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National and State Policy Documents Relevant to CCE

Victorian Essential Learning Standards (VELS)

1. Go to http://vels.vcaa.vic.edu.au/essential for an overview of VELS by domain, noting the place of CCE in the Physical, Personal and Social Learning Strand.

2. Visit the Civics and Citizenship domain (http://vels.vcaa.vic.edu.au/essential/personal/civics) to explore the topics:

  • Introduction to the domain
  • Structure of the domain
  • Downloads

3. Select each of the levels 1 to 6 to explore the nature and scope of C&C in each of the levels.

Assessment

Standards and Progression Points

1. Visit http://vels.vcaa.vic.edu.au/assessment/progresspoints.html for an overview of standards and progression points.

The progression points are part of a package of resource materials designed to assist teachers in implementing the VELS, assessing student progress and reporting to parents.

The purpose of the progression points is to assist teachers in making on-balance, holistic judgments about student progress towards the standards. Students follow different pathways as they progress through the domains. Despite this, it is often possible to identify the pathway that students typically follow as they learn. This means that teachers use their professional judgment about how to use the progression points in relation to their classroom programs. They are illustrative of student progress and therefore have not been written for every element of a standard. Progression points are not intended to be used as a 'syllabus'.

The progression points are represented on a scale as developmental points along an underlying continuum between the standards. Students will be working across a range of levels of the VELS at any given time.

The progression points follow a scale with three points between each standard. The progression points scale ranges from 0.5 to 6.75, depending on the levels for which standards are defined for each domain. For example, in Science standards are described from Level 3 and progression points are described from 2.25. Where standards are described from Level 1, there is one progression point 0.5 at Level 1 and three progression points for Levels 2 to 6. Beyond Level 6 progression points are set at 6.25, 6.5 and 6.75.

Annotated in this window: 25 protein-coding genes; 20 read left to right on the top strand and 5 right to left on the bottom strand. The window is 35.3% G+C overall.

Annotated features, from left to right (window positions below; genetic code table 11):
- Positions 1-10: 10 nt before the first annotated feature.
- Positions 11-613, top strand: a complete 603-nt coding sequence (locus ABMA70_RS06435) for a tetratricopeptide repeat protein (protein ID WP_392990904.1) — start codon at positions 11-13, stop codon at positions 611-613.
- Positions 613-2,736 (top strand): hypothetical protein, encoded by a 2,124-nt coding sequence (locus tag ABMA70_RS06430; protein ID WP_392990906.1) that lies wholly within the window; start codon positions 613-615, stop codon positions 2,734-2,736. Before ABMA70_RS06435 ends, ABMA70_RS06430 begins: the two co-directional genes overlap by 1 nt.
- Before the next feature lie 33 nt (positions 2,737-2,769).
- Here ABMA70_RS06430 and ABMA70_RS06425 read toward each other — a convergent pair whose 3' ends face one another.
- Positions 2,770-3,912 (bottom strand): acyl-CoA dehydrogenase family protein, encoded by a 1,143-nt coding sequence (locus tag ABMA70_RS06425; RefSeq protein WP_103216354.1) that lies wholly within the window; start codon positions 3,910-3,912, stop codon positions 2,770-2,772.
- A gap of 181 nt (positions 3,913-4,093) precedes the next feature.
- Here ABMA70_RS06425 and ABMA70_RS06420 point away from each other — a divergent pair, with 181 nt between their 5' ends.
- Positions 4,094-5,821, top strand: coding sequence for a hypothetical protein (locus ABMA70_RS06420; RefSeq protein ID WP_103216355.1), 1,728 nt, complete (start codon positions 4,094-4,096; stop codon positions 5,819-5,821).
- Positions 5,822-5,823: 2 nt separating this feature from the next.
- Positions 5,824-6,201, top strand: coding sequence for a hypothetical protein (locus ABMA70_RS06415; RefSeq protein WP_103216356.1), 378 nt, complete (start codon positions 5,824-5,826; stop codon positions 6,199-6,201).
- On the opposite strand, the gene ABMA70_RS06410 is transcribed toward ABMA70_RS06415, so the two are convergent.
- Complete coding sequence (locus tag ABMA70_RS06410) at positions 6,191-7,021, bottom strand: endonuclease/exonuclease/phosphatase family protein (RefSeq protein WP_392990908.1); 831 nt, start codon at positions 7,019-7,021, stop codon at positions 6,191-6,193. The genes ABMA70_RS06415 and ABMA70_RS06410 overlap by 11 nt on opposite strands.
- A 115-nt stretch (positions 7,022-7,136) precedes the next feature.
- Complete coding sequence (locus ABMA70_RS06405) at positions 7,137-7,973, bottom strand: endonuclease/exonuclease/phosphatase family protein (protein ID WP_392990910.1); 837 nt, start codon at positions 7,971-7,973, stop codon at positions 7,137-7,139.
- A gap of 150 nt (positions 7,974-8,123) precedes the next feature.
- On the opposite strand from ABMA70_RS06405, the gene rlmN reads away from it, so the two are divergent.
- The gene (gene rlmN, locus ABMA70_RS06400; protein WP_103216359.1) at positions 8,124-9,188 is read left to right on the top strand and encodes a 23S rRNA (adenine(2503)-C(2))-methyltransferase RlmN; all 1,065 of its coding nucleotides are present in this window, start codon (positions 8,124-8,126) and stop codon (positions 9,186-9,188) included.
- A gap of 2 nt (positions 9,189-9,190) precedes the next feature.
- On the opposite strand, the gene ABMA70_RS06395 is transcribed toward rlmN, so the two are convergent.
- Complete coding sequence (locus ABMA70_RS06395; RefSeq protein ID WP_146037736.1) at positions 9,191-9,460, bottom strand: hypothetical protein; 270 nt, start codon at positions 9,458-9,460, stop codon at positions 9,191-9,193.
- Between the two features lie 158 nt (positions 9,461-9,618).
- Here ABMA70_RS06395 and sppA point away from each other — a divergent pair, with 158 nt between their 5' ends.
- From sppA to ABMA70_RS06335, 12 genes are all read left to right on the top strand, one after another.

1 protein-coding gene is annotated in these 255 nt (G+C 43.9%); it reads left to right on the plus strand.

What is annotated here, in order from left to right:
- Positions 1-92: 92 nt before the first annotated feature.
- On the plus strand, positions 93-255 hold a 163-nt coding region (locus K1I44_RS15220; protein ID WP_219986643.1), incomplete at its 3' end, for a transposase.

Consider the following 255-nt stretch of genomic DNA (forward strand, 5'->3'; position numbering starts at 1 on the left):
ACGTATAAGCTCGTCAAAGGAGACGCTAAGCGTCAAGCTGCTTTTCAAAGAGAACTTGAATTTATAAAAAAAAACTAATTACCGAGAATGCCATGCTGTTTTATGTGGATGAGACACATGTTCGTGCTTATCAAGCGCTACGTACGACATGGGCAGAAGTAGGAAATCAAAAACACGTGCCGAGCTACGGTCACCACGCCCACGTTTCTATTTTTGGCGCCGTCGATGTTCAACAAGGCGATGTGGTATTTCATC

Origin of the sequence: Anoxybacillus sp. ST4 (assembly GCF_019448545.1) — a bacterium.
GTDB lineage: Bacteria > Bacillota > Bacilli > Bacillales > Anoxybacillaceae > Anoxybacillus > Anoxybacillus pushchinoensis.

Progression points at 3.25, 3.5 and 3.75, for example, represent students' progress beyond the Level 3 standard towards the Level 4 standard.

For each reporting period, teachers make on-balance judgments about student progress in relation to the standards. The progression points together with assessment maps assist teachers in making this judgment. Teacher judgment is based on evidence gained from the range of formal and informal assessment tasks and learning experiences undertaken over the semester. Teachers then make overall, on-balance judgments about student progress on the continuum.

2. Select 'Civics and Citizenship' from the left-hand menu (http://vels.vcaa.vic.edu.au/assessment/ppoint/civics) for the CCE Standards and Progression Points.

Assessment maps

Select 'Assessment Maps' from the left-hand menu (http://vels.vcaa.vic.edu.au/assessment/maps) for the published Assessment Maps for Civic & Citizenship and work samples from a range of levels.

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Melbourne Declaration on Education Goals for Young Australians

A PDF of the Melbourne Declaration can be downloaded by clicking here.

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National Statements of Learning for Civics and Citizenship

See http://www.civicsandcitizenship.edu.au/cce/default.asp?id=8990 for the National Statements of Learning.

The Statements of Learning for Civics and Citizenship Education, and their professional elaborations, were developed by the Ministerial Council on Education, Employment, Training and Youth Affairs (MCEETYA), and are the product of a collaborative initiative of Australian education jurisdictions to achieve greater consistency in the curriculum.

The Statements are designed for curriculum developers, and highlight the learning opportunities in the curriculum for the civics and citizenship education domain.

Years 3, 5, 7 and 9 have been designated as the junctures at which opportunities to develop civics and citizenship knowledge, skills, understanding and capacities exist in the curriculum in the respective jurisdictions. The Statements therefore describe opportunities to learn at those levels of schooling, and are followed by the professional elaborations which explain how those opportunities may be achieved in the curriculum.

The Statements of Learning for Civics and Citizenship Education, and their elaborations for each level of schooling, are grouped by 'aspects' – namely Government and Law, Citizenship in a Democracy, and Historical Perspectives – which are common to curriculums across the jurisdictions.

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Commonwealth Department of Education, Employment and Workplace Relations (DEEWR)

See http://www.civicsandcitizenship.edu.au/cce

A very useful site about civics and citizenship, with some thought-provoking articles, and a range of links for teachers, patents, experts, resources, PD, units of work, school case studies.

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